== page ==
* Keep language descriptive but concrete. Young children are not developmentally able to talk about abstract concepts. Keep your language in the "here and now."

* Reinforce and expand your child's communication.

* If your 6 month old says, "baba-baba", repeat this back to her, mimicking your child's tone and rhythm.

* If your 12 to 15 month old is trying to produce words, try to figure out what he is saying, and repeat it back in "full sentence form." For example, if your child says "wa-wa" for "water", you might say "Water" Would you like some water"?

* If your 18 to 24 month old is starting to speak in word phrases or short sentences, reinforce and expand on those utterances. For example, if she says "Mama, wet" pointing to her wet shirt, you might say, "I see, your shirt looks wet." If she continues, "Mama, WET!" you might say, "It looks like you want me to change your wet shirt, is that right?"

* Remember not to correct errors. Children will often stop talking altogether when they're being corrected. Instead, repeat the word or sentence with the appropriate articulation and / or grammar. For example, if your child says, "I want tootie," you might say, "You want a cookie. Sure you can have a cookie."

* Use routines (mealtime, bathtime, etc.) to stimulate speech and language development. With young children, this starts as a monologue by the parent describing his own actions and those of his child. The repeatability, predictability and structure of routines teach children that events are sequenced. This helps them learn to follow directions and organize their own language.

* Get on the floor and play with your child. Play promotes emotional, social, motor, language and cognitive development. Essentially, play is your child's work as well as their means of communication. In addition, playing with your child helps her feel safe and secure. A feeling of safety is essential to language learning and communication.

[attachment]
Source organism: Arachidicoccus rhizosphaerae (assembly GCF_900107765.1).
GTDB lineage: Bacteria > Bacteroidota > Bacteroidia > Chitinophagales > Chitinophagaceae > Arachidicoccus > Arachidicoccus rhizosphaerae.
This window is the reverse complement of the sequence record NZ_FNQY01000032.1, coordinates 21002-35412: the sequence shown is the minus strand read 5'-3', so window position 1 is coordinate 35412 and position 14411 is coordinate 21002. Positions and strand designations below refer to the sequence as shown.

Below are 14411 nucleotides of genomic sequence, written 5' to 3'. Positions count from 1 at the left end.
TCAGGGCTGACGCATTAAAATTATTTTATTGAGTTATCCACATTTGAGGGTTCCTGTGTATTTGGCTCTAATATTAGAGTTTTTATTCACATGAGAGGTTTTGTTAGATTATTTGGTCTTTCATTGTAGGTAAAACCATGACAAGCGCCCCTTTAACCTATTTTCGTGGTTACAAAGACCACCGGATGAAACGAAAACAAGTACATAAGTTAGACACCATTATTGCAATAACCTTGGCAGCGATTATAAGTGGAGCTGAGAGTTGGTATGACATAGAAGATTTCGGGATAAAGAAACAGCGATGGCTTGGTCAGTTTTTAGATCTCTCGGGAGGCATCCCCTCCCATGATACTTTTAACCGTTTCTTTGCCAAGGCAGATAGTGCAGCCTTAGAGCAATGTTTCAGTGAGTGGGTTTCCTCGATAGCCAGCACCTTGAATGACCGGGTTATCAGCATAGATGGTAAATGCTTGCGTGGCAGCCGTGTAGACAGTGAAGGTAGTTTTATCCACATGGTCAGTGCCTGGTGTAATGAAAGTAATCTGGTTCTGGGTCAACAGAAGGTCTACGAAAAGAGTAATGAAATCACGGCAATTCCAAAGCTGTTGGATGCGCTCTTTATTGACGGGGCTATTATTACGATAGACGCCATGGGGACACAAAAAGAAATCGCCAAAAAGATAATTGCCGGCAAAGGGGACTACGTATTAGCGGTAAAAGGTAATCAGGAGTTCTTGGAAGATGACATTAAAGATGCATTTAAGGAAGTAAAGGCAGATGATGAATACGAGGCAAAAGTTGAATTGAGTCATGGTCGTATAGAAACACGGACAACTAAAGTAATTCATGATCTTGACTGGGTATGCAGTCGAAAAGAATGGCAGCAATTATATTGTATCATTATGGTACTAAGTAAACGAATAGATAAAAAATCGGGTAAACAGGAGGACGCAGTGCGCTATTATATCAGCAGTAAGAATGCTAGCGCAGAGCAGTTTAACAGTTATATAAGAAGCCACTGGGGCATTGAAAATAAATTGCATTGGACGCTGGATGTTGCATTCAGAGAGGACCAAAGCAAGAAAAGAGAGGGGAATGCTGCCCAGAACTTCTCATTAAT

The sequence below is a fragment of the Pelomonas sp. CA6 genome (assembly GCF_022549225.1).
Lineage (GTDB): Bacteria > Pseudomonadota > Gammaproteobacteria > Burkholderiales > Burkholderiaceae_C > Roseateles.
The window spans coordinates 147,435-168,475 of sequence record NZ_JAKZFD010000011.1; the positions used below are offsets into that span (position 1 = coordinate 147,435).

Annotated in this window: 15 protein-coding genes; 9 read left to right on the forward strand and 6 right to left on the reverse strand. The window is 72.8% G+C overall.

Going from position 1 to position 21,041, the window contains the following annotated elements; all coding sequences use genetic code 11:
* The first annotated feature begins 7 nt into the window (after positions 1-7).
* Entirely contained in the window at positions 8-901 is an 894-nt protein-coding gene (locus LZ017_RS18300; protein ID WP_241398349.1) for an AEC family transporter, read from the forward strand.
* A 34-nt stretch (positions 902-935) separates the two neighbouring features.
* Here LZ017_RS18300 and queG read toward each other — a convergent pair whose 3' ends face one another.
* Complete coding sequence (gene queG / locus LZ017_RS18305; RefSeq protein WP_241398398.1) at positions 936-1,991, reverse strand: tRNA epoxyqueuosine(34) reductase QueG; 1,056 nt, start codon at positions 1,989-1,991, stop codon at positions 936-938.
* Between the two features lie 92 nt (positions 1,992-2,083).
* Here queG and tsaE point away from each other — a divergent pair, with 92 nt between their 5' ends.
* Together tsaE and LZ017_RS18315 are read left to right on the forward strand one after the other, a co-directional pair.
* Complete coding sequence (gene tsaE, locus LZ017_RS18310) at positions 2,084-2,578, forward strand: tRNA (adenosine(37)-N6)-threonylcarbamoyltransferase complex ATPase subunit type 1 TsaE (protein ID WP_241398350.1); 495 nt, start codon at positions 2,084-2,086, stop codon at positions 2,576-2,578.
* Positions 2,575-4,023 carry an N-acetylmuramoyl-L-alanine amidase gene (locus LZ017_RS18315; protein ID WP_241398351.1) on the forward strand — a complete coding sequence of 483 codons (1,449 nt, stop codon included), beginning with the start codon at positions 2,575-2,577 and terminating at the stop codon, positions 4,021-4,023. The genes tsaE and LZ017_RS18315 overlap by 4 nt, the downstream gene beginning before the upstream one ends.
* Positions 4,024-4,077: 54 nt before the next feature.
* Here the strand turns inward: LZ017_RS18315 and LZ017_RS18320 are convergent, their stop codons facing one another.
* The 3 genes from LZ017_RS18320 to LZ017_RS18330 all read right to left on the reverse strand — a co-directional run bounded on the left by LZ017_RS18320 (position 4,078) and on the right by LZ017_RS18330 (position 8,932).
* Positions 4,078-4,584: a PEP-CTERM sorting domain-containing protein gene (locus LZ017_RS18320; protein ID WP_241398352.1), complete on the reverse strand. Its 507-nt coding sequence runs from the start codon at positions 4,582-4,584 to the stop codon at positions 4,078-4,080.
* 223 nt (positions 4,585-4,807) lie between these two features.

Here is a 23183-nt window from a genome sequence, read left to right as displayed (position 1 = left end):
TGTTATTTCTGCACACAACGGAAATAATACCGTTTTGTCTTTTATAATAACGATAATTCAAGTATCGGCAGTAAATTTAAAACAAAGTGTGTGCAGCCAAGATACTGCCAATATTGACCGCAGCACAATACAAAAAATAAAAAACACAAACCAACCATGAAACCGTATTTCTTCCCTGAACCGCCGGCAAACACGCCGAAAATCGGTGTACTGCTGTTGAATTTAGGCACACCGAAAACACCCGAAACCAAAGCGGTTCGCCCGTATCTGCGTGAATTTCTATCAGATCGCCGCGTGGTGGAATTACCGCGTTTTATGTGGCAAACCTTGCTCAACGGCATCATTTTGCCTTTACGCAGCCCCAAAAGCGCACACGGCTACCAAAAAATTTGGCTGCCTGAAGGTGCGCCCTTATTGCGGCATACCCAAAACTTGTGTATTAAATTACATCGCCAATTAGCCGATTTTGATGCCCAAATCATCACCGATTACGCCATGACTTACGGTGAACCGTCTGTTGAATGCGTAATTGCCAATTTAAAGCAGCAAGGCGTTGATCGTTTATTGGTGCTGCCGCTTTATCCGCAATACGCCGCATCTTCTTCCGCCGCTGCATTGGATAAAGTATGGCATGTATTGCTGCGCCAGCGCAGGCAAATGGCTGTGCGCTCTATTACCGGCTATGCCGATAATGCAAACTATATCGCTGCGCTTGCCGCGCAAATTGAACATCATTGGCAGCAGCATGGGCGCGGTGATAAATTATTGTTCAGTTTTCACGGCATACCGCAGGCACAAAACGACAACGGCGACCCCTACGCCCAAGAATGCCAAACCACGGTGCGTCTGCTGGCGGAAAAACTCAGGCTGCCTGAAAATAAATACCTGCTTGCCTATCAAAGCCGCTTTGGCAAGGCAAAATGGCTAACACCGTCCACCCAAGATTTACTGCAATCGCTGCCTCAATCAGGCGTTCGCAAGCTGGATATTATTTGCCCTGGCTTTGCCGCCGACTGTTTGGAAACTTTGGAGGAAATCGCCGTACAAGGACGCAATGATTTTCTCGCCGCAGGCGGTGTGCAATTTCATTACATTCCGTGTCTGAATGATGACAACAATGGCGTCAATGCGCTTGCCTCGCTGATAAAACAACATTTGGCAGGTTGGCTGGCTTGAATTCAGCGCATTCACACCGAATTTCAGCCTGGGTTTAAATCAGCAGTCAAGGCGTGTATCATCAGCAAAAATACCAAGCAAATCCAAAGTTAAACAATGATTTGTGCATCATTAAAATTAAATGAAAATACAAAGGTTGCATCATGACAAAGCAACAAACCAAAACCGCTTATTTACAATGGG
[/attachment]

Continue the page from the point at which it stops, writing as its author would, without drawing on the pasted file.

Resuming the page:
* Read to your child every day. Reading facilitates language development and improves attention skills. Rhyming books and songs are especially excellent.

Many parents ask when they should be concerned about their child's speech and language development. Ask yourself the following questions before seeing a Speech-Language Pathologist:

1) Are my child's speech and/or language skills on par with most other children of the same age? Remembering that there is a wide range of "normal" and that children develop at different rates, ask yourself:

a) Does my child have difficulty following simple commands, understanding words, or saying single words by age 12 months?

b) Can my child point to named objects and produce simple phrases by age 24 months?

c) Can my child identify the function of objects and produce many consonant sounds by age three years?

d) Does my child have intelligible speech (others can understand her, not just family members) by age four years?

e) Does my child follow three-step commands, use a variety of vocabulary words, and self-correct by age five years?

2) Are my child's play skills consistent with those of her peers?

3) Is my child's behavior, particularly eye-contact and attention span, appropriate for his age?

4) Is my child's hearing normal (turns toward a sound by 4 to 6 months)?

5) Has a schoolteacher and / or pediatrician recommended that my child see a Speech-Language Pathologist?

Following these simple guidelines will help your child's language and communication skills develop and will start you on the road to a successful relationship with your child.